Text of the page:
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Exploiting Knowledge on Structure–Activity Relationships for Designing Peptidomimetics of Endogenous Peptides

Department of Chemical Engineering, Universitat Politecnica de Catalunya, 08028 Barcelona, Spain
Biomedicines 2021, 9(6), 651;
Submission received: 6 May 2021 / Revised: 3 June 2021 / Accepted: 4 June 2021 / Published: 7 June 2021


Endogenous peptides are important mediators in cell communication, being consequently involved in many physiological processes. Their use as therapeutic agents is limited due to their poor pharmacokinetic profile. To circumvent this drawback, alternative diverse molecules based on the stereochemical features that confer their activity can be synthesized, using them as guidance; from peptide surrogates provided with a better pharmacokinetic profile, to small molecule peptidomimetics, through cyclic peptides. The design process requires a competent use of the structure-activity results available on individual peptides. Specifically, it requires synthesis and analysis of the activity of diverse analogs, biophysical information and computational work. In the present work, we show a general framework of the process and show its application to two specific examples: the design of selective AT1 antagonists of angiotensin and the design of selective B2 antagonists of bradykinin.

Graphical Abstract

1. Introduction

Endogenous peptides are important mediators of hormonal, paracrine and neuronal cell communication, being consequently involved in the regulation of many physiological processes [1]. They are produced in diverse tissues by the action of proteolytic enzymes on precursor proteins and stored in secretory vesicles for their acute release when needed, after reception of an external stimulus [2]. Actions of endogenous peptides are mediated through G-protein coupled receptors (GPCRs) and receptor tyrosine kinases (RTKs) [3]. The former typically involve short peptides >30 residues, whereas the latter typically involve larger peptides and proteins. Specifically, more than 90 GPCRs are activated by peptides, accounting for ~30% of the receptors in class A and 100% of the receptors in class B1 [4]. Examples include the endorphins, tachykinins, members of the secretin family, ghrelin, somatostatin, oxytocin and vasopressin, endothelins, cholecystokinin, bradykinin, bombesin or angiotensin II, among others. On the other hand, RTKs have peptides or proteins as endogenous ligands including growth factors, cytokines and hormones. The epidermal growth factor or insulin are ligands with the shorter number of residues among the 58 RTKs known [5].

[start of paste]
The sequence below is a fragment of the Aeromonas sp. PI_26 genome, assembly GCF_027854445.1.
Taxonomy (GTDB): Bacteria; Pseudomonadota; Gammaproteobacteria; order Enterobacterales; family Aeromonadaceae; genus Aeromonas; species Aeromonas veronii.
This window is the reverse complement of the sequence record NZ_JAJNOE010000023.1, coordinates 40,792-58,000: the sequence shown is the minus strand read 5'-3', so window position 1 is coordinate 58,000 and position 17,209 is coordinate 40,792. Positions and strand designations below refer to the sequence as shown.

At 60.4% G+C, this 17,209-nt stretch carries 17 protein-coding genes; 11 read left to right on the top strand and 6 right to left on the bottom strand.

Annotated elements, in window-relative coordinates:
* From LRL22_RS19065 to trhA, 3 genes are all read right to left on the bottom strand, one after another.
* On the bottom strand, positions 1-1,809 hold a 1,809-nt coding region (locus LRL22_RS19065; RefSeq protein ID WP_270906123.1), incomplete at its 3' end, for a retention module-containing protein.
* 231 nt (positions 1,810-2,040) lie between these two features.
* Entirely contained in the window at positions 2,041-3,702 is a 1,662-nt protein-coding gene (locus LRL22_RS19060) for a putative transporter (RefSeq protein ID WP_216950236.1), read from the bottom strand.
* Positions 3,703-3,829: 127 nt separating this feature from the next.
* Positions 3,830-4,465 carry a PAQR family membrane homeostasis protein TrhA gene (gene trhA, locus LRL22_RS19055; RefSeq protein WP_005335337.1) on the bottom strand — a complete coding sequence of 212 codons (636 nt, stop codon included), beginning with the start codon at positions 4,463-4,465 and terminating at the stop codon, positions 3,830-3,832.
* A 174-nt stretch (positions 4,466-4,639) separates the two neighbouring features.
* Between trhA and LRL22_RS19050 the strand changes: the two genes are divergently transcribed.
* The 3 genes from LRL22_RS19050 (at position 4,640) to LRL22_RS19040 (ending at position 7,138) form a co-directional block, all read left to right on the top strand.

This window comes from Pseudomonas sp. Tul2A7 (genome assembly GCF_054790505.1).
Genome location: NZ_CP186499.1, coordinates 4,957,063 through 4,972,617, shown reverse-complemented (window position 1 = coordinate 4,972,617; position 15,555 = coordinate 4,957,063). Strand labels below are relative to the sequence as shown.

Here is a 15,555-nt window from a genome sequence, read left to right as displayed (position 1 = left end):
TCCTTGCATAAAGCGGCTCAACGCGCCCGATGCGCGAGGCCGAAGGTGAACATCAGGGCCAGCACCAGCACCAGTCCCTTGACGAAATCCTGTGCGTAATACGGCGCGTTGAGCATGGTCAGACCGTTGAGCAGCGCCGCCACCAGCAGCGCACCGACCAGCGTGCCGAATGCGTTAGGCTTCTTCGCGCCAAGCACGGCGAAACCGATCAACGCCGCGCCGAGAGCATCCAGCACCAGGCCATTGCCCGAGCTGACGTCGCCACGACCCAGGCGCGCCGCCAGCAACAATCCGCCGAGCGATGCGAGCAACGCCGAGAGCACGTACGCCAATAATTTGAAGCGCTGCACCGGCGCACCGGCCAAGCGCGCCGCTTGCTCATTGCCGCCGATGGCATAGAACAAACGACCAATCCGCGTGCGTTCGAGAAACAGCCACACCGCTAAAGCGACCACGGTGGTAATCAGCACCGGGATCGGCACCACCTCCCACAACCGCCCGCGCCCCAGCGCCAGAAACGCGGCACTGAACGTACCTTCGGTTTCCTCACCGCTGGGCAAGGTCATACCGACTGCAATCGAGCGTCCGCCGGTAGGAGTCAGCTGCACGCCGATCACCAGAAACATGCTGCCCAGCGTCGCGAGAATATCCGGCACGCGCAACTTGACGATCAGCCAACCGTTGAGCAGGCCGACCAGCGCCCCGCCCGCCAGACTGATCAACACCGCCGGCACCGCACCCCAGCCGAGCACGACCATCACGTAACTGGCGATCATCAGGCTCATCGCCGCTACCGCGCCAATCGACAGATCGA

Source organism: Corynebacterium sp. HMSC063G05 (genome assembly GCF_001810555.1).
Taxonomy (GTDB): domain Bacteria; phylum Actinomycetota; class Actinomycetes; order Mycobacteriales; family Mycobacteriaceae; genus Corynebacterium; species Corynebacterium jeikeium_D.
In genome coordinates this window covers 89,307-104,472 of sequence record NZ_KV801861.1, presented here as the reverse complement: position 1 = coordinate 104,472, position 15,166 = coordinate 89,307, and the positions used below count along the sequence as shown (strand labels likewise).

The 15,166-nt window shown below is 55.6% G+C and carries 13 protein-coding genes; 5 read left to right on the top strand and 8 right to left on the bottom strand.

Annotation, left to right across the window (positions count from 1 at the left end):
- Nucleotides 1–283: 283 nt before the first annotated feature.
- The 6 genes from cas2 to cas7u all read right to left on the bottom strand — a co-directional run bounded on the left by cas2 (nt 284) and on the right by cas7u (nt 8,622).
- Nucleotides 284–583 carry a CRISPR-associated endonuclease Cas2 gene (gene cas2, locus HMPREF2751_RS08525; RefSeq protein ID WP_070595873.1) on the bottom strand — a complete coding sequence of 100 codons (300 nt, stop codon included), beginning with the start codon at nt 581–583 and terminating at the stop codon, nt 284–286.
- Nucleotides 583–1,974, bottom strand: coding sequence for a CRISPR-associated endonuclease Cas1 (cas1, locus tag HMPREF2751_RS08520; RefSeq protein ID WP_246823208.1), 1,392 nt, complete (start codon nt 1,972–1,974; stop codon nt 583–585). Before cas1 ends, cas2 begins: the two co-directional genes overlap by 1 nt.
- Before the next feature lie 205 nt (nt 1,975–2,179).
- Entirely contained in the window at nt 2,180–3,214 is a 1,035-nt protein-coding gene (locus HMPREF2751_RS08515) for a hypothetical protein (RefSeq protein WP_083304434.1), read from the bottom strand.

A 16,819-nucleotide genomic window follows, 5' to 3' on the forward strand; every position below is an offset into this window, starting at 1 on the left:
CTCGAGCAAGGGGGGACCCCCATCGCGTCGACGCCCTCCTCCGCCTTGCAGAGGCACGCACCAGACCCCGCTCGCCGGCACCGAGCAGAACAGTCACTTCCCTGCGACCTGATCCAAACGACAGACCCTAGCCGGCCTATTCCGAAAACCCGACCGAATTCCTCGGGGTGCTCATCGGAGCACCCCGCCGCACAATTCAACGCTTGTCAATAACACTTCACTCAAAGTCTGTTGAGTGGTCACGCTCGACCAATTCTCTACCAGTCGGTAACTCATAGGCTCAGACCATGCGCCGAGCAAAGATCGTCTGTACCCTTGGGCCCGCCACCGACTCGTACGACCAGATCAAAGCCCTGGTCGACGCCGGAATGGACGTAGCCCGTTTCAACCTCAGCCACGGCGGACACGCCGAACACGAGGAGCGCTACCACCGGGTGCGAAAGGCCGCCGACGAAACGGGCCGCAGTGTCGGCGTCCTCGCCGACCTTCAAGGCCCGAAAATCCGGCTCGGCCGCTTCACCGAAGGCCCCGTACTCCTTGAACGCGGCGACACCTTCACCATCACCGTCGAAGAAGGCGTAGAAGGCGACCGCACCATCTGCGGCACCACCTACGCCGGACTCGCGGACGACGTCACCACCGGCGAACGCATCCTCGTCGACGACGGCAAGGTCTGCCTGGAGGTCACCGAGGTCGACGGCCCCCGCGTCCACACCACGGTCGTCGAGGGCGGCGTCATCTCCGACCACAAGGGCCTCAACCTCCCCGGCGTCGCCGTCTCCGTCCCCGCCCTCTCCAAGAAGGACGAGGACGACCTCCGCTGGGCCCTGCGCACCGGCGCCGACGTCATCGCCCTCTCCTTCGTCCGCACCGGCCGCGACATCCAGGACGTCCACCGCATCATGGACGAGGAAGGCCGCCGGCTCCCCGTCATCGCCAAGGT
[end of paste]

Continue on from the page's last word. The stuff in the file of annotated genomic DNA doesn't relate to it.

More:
In general, peptides exhibit high activity and specificity to their targets, a wide spectrum of therapeutic action, low levels of toxicity, structural diversity and absence or low levels of accumulation in body tissues. The broad spectrum of signaling activities exerted by endogenous peptides makes them attractive molecules for pharmaceutical intervention. Moreover, they can be used as raw models to design peptide analogs, extending their spectrum of pharmacological actions. Indeed, endogenous peptides exhibit agonistic pharmacodynamic profiles, but small modifications in their sequence permits designing analogs with antagonistic profiles. In addition, diverse non-endogenous peptides have also been used in the past to inhibit specific biological actions such as enzyme inhibition or protein-protein interactions disruption [6].
Despite their advantages, peptides have a low pharmacokinetic profile, exhibiting poor oral bioavailability, low absorption and fast degradation by peptidases [7]. In addition, they also exhibit immunogenicity [8]. Different techniques have been used in the past to overcome these drawbacks, including the design of hydrolysis-resistant analogs, cyclization or new delivery procedures, increasing the number of available peptides used as therapeutic agents [6,9]. Nowadays, more than 80 peptide drugs have reached the market for the treatment of a wide range of diseases [9].